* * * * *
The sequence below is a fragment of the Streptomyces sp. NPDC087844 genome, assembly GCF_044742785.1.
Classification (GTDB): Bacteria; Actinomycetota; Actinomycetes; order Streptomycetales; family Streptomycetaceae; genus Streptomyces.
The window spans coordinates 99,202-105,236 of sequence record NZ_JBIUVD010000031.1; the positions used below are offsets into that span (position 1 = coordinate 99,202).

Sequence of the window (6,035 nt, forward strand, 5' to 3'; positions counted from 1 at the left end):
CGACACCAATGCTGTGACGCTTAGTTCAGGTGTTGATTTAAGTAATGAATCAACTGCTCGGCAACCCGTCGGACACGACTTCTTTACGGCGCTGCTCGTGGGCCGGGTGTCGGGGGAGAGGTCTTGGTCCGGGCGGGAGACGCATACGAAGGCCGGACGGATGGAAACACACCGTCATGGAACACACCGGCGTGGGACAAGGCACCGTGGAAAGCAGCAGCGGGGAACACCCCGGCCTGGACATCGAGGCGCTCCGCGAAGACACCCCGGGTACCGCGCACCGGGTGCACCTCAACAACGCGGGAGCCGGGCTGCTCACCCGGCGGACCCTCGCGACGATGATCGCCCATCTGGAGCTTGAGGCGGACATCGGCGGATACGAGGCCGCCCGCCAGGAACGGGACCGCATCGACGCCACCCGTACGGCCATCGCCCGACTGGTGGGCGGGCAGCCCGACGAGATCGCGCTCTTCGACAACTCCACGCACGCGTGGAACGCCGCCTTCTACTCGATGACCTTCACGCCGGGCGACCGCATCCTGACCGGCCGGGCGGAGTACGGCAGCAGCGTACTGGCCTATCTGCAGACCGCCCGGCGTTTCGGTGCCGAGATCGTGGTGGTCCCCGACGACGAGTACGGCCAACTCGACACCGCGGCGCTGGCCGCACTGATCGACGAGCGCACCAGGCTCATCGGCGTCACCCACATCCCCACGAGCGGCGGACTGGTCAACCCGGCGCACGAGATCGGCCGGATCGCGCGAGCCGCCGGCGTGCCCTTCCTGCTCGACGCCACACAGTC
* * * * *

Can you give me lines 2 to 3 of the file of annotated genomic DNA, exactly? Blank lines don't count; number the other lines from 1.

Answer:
Classification (GTDB): Bacteria; Actinomycetota; Actinomycetes; order Streptomycetales; family Streptomycetaceae; genus Streptomyces.
The window spans coordinates 99,202-105,236 of sequence record NZ_JBIUVD010000031.1; the positions used below are offsets into that span (position 1 = coordinate 99,202).